I tell you this, only so you get an idea as to my general knowledge of football and how that relates to this experiment, which is: I am going to post my predictions as to who will win each game this weekend. I will also post the prediction of a coin-flip. The experiment is to see how much better I do than a seemingly random guess.

On each line below are the matchups, visitor first, home team second. After that will be my expert pick (MP:), followed by the toin-coss pick (TC:).

I’ll inform you of the results next Tuesday, as if you give a shit.

San Diego @ Chicago - MP: San Diego TC: Chicago

NY Giants @ NY Jets - MP: NY Jets TC: NY Jets

New Orleans @ Tampa Bay - MP: Tampa Bay TC: Tampa Bay

Jacksonville @ Baltimore - MP: Baltimore TC: Jacksonville

Indinapolis @ Miami - MP: Miami (of course) TC: Miami

Oakland @ Detroit - MP: Oakland TC: Detroit

Carolina @ Houston - MP: Carolina TC: Houston

Cincinatti @ Arizona - MP: Cincinatti TC: Arizona

Pittsburgh @ Seattle - MP: Seattle TC: Pittsburgh

Philadelphia @ Atlanta - MP: Philadelphia TC: Philadelphia

St.Louis @ San Fransisco - MP: St. Louis TC: St.Louis

Washington @ Dallas - MP: Washington TC: Dallas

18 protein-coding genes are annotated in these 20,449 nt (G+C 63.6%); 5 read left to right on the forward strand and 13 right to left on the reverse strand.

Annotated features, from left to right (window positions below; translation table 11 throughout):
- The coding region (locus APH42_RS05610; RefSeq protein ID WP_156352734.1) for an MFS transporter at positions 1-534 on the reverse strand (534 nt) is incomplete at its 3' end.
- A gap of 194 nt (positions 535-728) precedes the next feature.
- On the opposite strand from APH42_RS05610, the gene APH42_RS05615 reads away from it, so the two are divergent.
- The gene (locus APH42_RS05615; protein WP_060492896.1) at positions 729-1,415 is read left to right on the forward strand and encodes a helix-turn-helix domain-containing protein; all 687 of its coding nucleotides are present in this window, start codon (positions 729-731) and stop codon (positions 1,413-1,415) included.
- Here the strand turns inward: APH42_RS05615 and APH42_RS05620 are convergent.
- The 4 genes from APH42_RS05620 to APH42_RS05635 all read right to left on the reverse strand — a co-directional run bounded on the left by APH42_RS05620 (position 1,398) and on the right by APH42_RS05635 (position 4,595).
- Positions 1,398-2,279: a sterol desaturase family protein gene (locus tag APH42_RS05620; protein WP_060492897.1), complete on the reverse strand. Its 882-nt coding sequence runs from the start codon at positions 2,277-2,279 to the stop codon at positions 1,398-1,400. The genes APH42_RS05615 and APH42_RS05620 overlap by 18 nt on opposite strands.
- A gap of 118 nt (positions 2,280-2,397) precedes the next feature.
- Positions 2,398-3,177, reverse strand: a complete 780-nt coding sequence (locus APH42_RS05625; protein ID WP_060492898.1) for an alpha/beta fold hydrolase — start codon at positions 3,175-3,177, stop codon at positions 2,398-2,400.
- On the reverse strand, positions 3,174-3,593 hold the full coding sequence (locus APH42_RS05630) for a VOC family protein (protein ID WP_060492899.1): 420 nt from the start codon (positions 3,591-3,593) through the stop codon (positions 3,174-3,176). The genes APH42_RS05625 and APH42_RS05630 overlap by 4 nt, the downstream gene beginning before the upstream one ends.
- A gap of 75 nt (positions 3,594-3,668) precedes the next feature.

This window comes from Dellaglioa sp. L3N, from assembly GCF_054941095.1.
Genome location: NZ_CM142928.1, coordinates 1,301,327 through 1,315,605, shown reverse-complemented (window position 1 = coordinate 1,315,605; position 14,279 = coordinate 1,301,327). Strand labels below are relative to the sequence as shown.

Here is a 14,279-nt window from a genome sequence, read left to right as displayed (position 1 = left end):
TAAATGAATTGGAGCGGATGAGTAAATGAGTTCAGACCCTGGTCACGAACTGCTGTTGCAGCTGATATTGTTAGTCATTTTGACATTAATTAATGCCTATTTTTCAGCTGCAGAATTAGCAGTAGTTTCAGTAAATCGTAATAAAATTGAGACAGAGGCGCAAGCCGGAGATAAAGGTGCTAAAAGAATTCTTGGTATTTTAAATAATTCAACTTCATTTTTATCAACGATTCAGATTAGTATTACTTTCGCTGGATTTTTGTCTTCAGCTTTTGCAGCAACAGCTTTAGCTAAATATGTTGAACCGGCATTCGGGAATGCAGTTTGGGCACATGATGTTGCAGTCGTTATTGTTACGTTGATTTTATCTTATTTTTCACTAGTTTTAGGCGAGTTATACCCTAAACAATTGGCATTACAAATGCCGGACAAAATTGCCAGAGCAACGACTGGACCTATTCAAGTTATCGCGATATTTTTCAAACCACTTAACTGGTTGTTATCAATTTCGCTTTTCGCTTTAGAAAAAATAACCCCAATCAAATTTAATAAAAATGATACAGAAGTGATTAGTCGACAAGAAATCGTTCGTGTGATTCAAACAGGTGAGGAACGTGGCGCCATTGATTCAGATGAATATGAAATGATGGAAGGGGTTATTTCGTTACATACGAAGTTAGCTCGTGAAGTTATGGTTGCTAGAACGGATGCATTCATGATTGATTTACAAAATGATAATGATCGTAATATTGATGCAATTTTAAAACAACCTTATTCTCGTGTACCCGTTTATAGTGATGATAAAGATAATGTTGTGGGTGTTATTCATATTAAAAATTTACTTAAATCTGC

Green Bay @ Minnesota - MP: Minnesota TC: Minnesota

New England @ Denver - MP: New England TC: New England

Thursday, October 30

I'm not what you would

I'm not what you would call political in a social sense. I'm not the type that typically joins things, groups, organisations, etc. I'm like Squiggy's pal Lenny: I'm a Lone Wolf.

I'm not one to protest, either.

Yet, driving home from work last night, listening to Mainstreet and the coverage of the Souris blockade of the seiners, I had a momentary compulsion to go and join the Souris fisherman. Granted, I don't know the complexities of the situation, but on the surface it sure seems like what the seiners do is bad for local fisherman. And right or wrong, it can't be denied that the fisherman feel strongly enough about the state of affairs to risk going to jail.

That got me wondering what is important enough in my life to risk going to jail for. I can come up with plenty of if/then scenarios where I'd do whatever I had to do in order to try and right something I thought was wrong. Things like if my son was molested by someone and that someone was being protected from prosecution for whatever reason, then I'd willingly risk anything to try and get justice. All the scenarios I come up with, though, have personal or selfish motivations to them. Yet, nothing in my life currently is in such a sorry state of affairs where I feel compelled to rectify it through protest or other drastic measures. I guess for that I should be thankful. Or else I should be shown my blindness to the injustices around me.